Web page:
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Evaluation of HIV Status as a Risk Factor for COVID-19 Infection: A Combined Cohort Study

Perrotta, Cristina M. (2021) Evaluation of HIV Status as a Risk Factor for COVID-19 Infection: A Combined Cohort Study. Master Essay, University of Pittsburgh.

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Abstract

The HIV/AIDS epidemic in the United States and globally has proved to be a major public health issue and a topic of medical, scientific, and epidemiologic research for almost four decades. The HIV/AIDS pandemic, now considered an ongoing epidemic, changed the way many countries deal with public health associated issues, putting into place prevention measures, surveillance and other practices to prevent the spread of the disease while continuing to educate the public. Human immunodeficiency virus, or HIV, causes impaired immune function and increased susceptibility to opportunistic pathogens, preventing proper immune response, especially in those with advanced stage HIV disease or in those with poor adherence to antiretroviral therapy (ART). As of 2021, coronavirus disease 19 (COVID-19) caused by a novel coronavirus known as severe acute respiratory syndrome coronavirus 2 (SARS-CoV-2), is a highly communicable and transmissible respiratory infection responsible for a deadly global pandemic. Immunocompromised individuals, such as those living with HIV, are most susceptible to COVID-19, potentially causing severe disease or death. Data collected by the Multicenter AIDS Cohort Study (MACS) and the Women’s Interagency HIV study (WIHS) during the height of the pandemic evaluated risk factors for HIV-positive and HIV-negative participants. This essay assesses the degree to which HIV infected individuals are at a higher risk for disease caused by the novel SARS-CoV-2 and whether a discrepancy exists between HIV-positive and HIV-negative individuals enrolled in the study. Investigation of potential differences between the groups could determine the relationship between HIV and COVID-19 and if coinfection influences outcomes. Further, susceptibly to COVID-19 and public health infrastructure will be described, and other demographic and geographical relationships will be highlighted.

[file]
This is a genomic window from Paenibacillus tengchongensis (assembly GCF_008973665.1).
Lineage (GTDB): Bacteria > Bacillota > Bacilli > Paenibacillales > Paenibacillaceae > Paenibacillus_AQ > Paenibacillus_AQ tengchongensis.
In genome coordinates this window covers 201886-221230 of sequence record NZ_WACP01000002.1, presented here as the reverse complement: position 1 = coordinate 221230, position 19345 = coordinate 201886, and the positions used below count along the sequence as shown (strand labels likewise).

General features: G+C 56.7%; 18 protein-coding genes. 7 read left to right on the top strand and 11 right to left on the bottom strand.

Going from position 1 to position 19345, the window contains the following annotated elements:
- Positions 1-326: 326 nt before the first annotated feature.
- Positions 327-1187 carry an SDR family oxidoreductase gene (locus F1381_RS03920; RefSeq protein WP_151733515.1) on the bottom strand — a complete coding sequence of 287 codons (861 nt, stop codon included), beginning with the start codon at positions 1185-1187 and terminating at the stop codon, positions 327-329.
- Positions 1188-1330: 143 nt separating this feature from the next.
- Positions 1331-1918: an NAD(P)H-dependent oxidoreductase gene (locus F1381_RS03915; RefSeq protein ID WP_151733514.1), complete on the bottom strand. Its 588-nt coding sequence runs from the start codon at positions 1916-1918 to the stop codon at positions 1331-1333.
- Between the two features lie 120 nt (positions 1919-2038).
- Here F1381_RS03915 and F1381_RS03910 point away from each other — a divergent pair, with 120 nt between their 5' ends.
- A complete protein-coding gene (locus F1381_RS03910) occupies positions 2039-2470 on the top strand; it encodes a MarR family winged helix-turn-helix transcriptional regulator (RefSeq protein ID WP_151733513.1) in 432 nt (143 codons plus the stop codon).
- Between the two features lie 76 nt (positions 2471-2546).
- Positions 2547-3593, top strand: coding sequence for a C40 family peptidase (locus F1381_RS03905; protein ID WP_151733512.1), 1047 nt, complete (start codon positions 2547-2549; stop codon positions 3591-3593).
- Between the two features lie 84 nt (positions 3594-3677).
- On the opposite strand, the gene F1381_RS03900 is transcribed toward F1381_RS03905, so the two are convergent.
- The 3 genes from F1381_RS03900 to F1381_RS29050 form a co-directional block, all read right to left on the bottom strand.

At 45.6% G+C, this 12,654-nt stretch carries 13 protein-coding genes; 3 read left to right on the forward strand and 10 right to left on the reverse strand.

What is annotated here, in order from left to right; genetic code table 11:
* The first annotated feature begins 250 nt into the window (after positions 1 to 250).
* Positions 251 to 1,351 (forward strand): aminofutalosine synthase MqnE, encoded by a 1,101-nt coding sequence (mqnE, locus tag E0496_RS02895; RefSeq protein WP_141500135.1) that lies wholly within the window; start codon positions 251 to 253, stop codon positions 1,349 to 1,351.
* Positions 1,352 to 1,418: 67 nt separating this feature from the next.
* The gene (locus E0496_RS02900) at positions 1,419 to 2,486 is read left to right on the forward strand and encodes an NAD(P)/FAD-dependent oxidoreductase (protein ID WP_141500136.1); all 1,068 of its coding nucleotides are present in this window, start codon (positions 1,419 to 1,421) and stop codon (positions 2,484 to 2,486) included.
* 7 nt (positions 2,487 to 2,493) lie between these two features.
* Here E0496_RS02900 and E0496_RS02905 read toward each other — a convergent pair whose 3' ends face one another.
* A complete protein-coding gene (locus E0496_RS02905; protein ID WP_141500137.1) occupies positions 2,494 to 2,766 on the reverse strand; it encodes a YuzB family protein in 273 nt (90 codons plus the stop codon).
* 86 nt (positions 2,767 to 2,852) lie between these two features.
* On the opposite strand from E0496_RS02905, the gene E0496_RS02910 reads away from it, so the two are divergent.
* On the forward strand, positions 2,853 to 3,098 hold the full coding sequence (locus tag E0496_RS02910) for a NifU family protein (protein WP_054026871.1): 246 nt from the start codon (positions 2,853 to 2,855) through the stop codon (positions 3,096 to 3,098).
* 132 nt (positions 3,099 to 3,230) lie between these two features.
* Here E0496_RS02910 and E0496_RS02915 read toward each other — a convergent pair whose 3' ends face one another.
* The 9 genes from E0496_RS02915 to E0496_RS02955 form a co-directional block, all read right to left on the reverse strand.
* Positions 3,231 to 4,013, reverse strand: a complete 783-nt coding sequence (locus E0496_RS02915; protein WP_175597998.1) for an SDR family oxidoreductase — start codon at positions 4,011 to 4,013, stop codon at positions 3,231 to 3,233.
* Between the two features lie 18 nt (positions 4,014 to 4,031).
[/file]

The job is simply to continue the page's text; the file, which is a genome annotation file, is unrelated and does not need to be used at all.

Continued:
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Details

Item Type: Other Thesis, Dissertation, or Long Paper (Master Essay)
Status: Unpublished
Creators/Authors:
CreatorsEmailPitt UsernameORCID
Perrotta, Cristina M.cperrotta1@outlook.comcmp182
Contributors:
ContributionContributors NameEmailPitt UsernameORCID
Committee ChairMartinson, Jeremy J.jmartins@pitt.edujmartinsUNSPECIFIED
Committee MemberFelter, Elizabeth M.emfelter@pitt.eduemfelterUNSPECIFIED
Committee MemberHa, Toantoan.ha@pitt.edutoan.haUNSPECIFIED
Centers: Other Centers, Institutes, Offices, or Units > Pitt Men's Study
Date: 12 May 2021
Date Type: Completion
Number of Pages: 45
Institution: University of Pittsburgh
Schools and Programs: Graduate School of Public Health > Infectious Diseases and Microbiology
Degree: MPH - Master of Public Health
Thesis Type: Master Essay
Refereed: Yes
Uncontrolled Keywords: HIV, HIV/AIDS, SARS-CoV-2, COVID-19
Date Deposited: 12 May 2021 17:58
Last Modified: 12 May 2021 17:58
URI: http://d-scholarship.pitt.edu/id/eprint/41056

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